US 1657784 A
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lan. 31, 1928. l 1,657,784
G. A. BERGsTRoM ABRASIVE COVERED MATERIAL AND THE LIKE Filed Nov. 25, 1925 ATTORN EYS Patented Jim. 31, 1928.
UNITED STATES GUSTAVE A. BERGSTROM, OF RIDGEWOOD, NEW JERSEY.
ABRASIVE-COVERED MATERIAL ANI) THE LIKE.
Application led November 23, 1925. Serial No. 70,748.
My invention relates to abrasive material as exemplified for instance by the conventional emery cloth, sand paper and other devices in which abrasive grains constitute the abrading medium. In practice it has been recognized that material of this class in which the abrasive grains are arranffed as continuous abrading surfaces, quicldy deteriorate in use; for instance, such continuous abrading surfaces quickly become glazed due to the fact that the spaces between the abrasive grains become clogged up with particles of the material being abraded, whereby the grinding or polishinv' properties of vvthe abrading surface are destroyed. Attempts have been made to overcome this condition by providing the active surfaces of the material with alternate coated and uncoated portions. In an existing method this result is attained by defiecting a falling sheet of labrasive grains in a manner of strewing said grains upon a sheet in separated rows. This method is unreliable because of the fact that definite control of the falling grains is lacking and no positive precaution is provided to prevent the grains f romreaching those parts'of the sheet which are intended to remain uncoated.
The object ofY the present invention is to provide a novel and efficient method whereby an abrasive material is produced, in which the'active surface comprises alternate abrasive and non-abrading portions positively defined with respect to each other in a predetermined'manner. Other objects will appear from the description hereinafter and the features of novelty will be pointed out inthe claim.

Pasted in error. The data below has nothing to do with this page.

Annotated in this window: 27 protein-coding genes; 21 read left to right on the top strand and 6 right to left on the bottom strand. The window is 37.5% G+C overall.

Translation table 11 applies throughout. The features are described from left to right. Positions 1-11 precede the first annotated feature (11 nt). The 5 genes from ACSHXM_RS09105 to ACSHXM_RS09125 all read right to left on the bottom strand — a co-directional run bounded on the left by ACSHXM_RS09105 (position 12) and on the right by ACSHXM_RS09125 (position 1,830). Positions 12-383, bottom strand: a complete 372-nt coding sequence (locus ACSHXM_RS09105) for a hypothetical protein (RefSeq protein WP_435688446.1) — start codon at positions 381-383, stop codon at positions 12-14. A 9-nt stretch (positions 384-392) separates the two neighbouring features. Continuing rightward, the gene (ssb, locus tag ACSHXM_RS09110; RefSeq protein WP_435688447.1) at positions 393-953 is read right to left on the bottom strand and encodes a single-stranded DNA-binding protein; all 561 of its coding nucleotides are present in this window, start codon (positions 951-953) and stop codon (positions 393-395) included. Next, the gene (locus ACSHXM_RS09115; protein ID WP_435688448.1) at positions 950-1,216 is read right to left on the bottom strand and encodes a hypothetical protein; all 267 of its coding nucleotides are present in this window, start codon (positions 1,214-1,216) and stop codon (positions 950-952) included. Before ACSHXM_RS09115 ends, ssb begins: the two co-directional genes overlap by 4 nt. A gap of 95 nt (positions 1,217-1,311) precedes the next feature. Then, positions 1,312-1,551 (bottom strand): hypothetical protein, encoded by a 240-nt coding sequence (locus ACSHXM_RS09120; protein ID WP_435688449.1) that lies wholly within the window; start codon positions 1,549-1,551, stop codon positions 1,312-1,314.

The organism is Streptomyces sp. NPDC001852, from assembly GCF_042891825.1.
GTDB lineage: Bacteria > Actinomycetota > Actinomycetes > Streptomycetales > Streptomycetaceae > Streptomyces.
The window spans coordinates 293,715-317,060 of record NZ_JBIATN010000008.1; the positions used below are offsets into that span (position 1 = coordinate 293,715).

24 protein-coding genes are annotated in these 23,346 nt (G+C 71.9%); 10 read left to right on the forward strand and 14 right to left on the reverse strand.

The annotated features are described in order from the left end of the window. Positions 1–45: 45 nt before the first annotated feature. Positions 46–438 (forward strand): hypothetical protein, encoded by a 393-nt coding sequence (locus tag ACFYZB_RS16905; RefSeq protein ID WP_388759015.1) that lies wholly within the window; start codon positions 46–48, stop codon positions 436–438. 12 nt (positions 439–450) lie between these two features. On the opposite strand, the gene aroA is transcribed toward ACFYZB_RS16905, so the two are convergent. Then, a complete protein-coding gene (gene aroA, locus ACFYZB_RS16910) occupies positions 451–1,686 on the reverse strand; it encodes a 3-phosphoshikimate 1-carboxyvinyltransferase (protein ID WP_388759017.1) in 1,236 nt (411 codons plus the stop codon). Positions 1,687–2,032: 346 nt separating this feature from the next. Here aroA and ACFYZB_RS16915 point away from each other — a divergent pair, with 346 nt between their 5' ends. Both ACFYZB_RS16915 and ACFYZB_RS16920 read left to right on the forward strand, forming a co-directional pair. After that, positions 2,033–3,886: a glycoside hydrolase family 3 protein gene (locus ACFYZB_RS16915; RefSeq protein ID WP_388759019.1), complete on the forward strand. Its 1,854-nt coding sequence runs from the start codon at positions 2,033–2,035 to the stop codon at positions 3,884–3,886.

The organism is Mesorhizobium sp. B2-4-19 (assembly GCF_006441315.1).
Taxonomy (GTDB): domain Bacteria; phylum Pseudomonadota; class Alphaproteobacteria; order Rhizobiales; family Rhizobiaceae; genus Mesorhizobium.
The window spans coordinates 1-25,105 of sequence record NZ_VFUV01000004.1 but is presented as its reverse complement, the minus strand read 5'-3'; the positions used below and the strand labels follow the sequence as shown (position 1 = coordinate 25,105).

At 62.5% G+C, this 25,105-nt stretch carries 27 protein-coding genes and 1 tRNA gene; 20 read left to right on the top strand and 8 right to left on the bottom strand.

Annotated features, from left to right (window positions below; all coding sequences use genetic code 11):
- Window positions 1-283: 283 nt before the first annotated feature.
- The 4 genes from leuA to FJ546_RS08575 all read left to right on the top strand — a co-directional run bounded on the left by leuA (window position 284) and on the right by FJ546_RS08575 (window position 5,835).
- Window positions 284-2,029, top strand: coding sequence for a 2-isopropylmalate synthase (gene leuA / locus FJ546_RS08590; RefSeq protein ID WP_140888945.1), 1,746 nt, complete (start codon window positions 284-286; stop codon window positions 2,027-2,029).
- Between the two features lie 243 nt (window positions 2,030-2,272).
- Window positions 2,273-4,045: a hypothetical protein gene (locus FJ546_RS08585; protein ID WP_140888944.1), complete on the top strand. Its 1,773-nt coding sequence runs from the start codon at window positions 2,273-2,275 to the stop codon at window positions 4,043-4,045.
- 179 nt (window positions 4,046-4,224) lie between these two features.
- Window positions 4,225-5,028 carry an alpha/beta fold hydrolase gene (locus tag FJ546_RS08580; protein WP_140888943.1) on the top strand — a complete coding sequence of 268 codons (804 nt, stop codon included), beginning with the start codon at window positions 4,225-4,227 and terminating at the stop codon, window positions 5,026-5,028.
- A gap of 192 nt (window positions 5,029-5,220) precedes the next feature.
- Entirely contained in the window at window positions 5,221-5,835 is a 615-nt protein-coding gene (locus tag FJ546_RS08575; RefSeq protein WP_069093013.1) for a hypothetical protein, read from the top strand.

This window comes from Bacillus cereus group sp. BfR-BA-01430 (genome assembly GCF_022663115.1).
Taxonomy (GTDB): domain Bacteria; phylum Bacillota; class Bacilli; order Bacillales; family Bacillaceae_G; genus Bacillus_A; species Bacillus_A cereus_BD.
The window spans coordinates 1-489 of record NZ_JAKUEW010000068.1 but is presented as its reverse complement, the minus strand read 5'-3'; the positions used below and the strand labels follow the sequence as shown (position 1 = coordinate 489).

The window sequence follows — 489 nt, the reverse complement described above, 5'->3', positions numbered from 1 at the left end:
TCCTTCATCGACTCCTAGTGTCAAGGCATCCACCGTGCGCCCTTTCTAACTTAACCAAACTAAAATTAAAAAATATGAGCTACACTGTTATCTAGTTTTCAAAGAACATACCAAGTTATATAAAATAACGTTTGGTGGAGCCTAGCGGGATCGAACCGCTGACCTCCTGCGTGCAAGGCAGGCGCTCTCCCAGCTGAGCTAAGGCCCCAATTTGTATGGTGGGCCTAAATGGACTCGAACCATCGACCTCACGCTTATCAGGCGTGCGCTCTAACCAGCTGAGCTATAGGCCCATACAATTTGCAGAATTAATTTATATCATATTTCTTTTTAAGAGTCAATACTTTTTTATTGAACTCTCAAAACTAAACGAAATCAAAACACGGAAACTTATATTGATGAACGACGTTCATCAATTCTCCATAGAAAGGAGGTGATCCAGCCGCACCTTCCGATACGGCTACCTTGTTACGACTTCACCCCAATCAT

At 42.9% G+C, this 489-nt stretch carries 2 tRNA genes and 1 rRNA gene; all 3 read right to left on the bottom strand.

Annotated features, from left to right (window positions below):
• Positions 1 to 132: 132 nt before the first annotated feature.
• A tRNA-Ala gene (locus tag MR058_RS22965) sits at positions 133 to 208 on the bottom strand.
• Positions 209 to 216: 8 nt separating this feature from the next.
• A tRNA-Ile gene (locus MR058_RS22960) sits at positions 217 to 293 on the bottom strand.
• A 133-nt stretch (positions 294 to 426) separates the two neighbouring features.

In the accompanying drawing, whlch shows examples of the invention without defining its limits, Fig. 1 is a diagrammatic view illustrating the method /in one of lts forms and Figs. 2, 3 and 4 are face views of abrasive sheets produced in accordance with the novel method. For the purposes of illustration and description the method has been shown as applied to sheets of the class exemplified by emery cloth and sand paper. It will be understood that this 1s not intended to dene the limits of the invention and further that the novel method is capable of efficient use in connection with the production of any type of abrading material in which abrasive grains are bound together by means of a suitable binding agent.
In carrying 'out the novel method, under such conditions a coating 10 of glue or other sultable binders is applied in. a predetermined manner to a surface of the material,
illustrated in the form of a sheet 11 such as paper, cloth and the like, which thus constitutes a backing. For instance, the surface of the sheet may be completely covered with the binder 10 inv which case a coating of abrasive grains 12 is applied overall to said binder 10, while the latter is still unhardened so as to completely cover the same'. Portions of the combined adhesive 10 and grains 12 are then removed for instance, by scraping, at predetermined points to produce alternate abrasive portions a and non-abrading portions b. The aforesaid scraping operation may be accomplished for instance by means of a suitable comb 13 reciprocated in any convenient manner; in this way the binder, to `a predeterminedextent and the abrasive grains are removed simultaneously along a' plurality of parallel spaced lines. i
By properly controlling and guiding the scraping comb `13 the aforesaid lines along which the removal of the material takes place may be straight, undulating, zig-zag or otherwise to produce corresponding lines of spaced abrading strips a o n thesurfa'ce of the sheet; it will be understood that the term undulating lines as used in the claims is intended `to vcover any line other than a straight line. Thus'the scraping comb may be actuated to produce the results illustrated in Figs. 3 and 4. If desired, the removal of the material may be accomplished by two scraping combs having reciprocating movements, the paths Aof which intersect each other, and reciprocated in properly timed relation. In this way, a result such as shown by way of example in Fig. 2 is produced upon the backing sheet 11. It will of course be understood that the removal of the material takes place before the binder 10 has set or hardened.